Groupthink and Mergers

Media197I recently had an article published in the May issue of the Oil & Gas Financial Journal entitled, “More Clarity, Less Bias – Better Mergers.” ( One phenomenon that can cause confused and biased thinking when a merger is under consideration is groupthink. I mention it in the article, but I’d like to elaborate on it a bit further here.

According to Irving L. Janis, who popularized the term in his seminal article, ““Groupthink,” which first appeared in Psychology Today Magazine in November 1971, “… ‘groupthink’ [is] the mode of thinking that persons engage in when concurrence-seeking becomes so dominant in a cohesive ingroup that it tends to override realistic appraisal of alternative courses of action.” In other words, people in the group become far more concerned with maintaining a sense of unity and camaraderie than they are with finding a good, well-thought-out solution to their problem. I suspect that groupthink is very common during mergers and acquisitions, but it also influences decision-making by all kinds of teams across the business, political, and personal spectrums.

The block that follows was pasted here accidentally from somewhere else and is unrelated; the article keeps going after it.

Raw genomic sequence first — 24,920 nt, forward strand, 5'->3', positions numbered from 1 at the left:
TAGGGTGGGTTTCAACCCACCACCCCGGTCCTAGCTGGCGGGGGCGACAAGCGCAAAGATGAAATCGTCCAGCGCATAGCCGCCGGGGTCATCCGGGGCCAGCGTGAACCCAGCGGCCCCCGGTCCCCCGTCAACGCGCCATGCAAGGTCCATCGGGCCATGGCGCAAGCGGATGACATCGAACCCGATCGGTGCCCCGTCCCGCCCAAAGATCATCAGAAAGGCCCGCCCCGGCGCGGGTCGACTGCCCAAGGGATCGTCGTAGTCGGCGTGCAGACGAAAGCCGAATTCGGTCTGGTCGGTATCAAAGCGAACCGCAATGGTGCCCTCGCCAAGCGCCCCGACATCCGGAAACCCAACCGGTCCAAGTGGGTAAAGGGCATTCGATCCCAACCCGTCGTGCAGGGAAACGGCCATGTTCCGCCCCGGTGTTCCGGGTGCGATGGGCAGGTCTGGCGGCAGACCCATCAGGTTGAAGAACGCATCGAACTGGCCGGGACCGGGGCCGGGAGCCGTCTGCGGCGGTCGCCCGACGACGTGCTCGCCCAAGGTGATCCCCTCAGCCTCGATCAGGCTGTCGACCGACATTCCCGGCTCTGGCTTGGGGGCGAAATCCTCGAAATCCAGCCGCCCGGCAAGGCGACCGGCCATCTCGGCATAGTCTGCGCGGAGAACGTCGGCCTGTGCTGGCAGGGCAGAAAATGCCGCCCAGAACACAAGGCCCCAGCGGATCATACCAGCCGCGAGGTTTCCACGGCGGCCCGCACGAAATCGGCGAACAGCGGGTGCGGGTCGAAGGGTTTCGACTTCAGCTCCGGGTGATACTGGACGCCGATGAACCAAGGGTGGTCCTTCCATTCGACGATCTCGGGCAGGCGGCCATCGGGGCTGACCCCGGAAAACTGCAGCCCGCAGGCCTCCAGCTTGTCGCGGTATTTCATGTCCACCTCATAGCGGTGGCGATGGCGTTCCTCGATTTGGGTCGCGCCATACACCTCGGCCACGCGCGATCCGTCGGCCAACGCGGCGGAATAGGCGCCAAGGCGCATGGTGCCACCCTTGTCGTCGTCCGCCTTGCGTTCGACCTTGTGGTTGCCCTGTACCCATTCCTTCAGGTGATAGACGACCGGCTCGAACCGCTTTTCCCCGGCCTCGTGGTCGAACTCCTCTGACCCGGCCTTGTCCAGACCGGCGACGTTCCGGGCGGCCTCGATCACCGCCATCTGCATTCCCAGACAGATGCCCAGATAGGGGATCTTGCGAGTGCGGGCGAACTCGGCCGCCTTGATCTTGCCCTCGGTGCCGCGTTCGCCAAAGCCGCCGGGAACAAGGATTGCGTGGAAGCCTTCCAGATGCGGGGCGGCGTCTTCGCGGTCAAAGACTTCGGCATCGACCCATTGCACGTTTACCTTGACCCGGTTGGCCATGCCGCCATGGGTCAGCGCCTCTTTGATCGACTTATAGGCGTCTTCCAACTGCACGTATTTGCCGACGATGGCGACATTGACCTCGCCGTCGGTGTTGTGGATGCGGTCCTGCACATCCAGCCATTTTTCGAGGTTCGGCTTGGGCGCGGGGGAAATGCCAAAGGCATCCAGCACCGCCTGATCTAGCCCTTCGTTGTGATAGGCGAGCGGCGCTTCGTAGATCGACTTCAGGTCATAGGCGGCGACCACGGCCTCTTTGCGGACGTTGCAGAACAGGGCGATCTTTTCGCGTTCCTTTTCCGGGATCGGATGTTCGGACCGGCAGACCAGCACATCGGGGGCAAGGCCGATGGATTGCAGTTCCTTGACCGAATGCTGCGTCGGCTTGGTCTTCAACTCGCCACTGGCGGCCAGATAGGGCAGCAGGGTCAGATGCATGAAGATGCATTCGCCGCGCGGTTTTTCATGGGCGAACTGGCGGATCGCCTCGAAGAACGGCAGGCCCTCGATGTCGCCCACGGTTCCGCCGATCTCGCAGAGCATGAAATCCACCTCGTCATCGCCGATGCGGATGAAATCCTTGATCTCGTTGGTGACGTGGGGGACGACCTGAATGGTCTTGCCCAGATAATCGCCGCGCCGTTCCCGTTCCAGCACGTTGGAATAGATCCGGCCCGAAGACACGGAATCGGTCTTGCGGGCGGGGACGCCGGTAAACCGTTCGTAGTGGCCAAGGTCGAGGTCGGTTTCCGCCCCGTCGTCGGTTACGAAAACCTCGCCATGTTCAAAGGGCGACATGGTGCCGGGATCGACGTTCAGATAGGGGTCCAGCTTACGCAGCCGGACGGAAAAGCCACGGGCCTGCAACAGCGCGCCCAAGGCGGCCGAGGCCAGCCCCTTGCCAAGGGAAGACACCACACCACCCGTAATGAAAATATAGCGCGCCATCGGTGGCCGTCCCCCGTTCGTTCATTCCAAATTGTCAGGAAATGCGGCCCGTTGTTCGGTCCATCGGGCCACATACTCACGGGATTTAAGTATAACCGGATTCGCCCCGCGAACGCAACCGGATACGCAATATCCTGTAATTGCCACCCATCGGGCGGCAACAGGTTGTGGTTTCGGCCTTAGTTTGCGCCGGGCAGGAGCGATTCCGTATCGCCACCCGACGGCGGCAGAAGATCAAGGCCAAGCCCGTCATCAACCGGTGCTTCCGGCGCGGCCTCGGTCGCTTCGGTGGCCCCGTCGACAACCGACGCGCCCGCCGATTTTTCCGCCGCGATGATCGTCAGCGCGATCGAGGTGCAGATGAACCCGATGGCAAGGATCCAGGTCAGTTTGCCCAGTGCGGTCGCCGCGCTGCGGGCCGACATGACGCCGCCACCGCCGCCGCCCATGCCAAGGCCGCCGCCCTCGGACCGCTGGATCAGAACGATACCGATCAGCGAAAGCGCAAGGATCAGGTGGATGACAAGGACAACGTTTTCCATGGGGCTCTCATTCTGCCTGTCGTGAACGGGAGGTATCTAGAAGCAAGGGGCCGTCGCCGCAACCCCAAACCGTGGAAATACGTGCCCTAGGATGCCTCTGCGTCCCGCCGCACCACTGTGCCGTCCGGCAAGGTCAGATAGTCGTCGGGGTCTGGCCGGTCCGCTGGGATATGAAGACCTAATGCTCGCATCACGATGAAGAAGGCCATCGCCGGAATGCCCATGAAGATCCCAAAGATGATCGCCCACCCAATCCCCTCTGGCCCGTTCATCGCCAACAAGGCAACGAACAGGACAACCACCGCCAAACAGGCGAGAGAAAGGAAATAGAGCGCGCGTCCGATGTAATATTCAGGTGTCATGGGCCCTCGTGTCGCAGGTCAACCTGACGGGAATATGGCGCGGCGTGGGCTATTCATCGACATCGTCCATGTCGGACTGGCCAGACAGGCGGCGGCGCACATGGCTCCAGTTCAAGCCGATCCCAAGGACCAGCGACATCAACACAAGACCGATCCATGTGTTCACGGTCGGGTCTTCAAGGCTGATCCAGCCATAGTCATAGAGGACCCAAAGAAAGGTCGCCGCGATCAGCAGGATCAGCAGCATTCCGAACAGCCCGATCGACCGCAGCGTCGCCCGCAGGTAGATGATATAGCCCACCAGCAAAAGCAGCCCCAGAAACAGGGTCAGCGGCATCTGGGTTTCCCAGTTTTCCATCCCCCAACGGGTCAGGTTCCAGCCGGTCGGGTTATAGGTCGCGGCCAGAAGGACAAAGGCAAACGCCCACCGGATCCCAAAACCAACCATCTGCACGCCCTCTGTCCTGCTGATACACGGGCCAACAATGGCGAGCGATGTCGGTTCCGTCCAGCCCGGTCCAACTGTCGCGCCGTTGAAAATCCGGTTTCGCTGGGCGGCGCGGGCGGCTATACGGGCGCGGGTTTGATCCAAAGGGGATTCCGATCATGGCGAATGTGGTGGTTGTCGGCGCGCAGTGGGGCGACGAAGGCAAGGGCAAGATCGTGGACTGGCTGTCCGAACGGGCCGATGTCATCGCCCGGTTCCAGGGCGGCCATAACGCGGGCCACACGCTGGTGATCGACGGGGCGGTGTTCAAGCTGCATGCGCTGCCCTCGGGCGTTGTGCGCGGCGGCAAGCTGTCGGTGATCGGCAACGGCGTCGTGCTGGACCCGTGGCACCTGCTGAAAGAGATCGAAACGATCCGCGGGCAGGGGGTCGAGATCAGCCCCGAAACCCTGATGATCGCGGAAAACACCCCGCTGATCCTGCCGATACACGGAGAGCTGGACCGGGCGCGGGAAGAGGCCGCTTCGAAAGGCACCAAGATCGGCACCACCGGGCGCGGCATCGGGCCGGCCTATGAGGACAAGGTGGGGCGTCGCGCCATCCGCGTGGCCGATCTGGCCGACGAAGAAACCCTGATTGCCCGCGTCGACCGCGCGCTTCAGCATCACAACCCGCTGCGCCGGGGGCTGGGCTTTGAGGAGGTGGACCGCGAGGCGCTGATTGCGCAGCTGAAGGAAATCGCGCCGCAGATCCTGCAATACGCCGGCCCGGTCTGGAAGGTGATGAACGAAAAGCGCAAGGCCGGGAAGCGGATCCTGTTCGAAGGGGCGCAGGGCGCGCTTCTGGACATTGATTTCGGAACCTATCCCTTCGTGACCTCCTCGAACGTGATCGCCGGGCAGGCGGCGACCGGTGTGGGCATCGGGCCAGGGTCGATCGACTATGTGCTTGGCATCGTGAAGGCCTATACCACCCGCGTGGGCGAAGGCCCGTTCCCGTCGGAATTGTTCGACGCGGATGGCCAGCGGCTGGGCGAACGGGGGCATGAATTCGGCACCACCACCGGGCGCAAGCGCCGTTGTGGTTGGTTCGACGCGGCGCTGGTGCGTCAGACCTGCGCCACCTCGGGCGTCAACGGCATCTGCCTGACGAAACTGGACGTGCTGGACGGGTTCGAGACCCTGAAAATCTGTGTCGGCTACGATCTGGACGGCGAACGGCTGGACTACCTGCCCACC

Janis became curious about groupthink in the wake of the disastrous Bay of Pigs invasion in 1961 during the Kennedy administration. The American administrations under Eisenhower and Kennedy were not at all pleased with the fact that the communist Fidel Castro had come to power in Cuba in a coup, and they decided to back a group of Cuban exiles who planned to invade the island and remove Castro from power. The result was, from an American perspective, an unmitigated disaster. America did not provide air support, the exiles were routed, and the U.S. lost a huge amount of credibility in Latin America and around the world.

What makes this an especially interesting case is the fact that by all accounts, President Kennedy had assembled one of the greatest teams of brilliant thinkers in history. Janis was fascinated by the question of how a team of such eminent experts and thought leaders could make such terrible decisions. From his research grew our modern understanding of groupthink.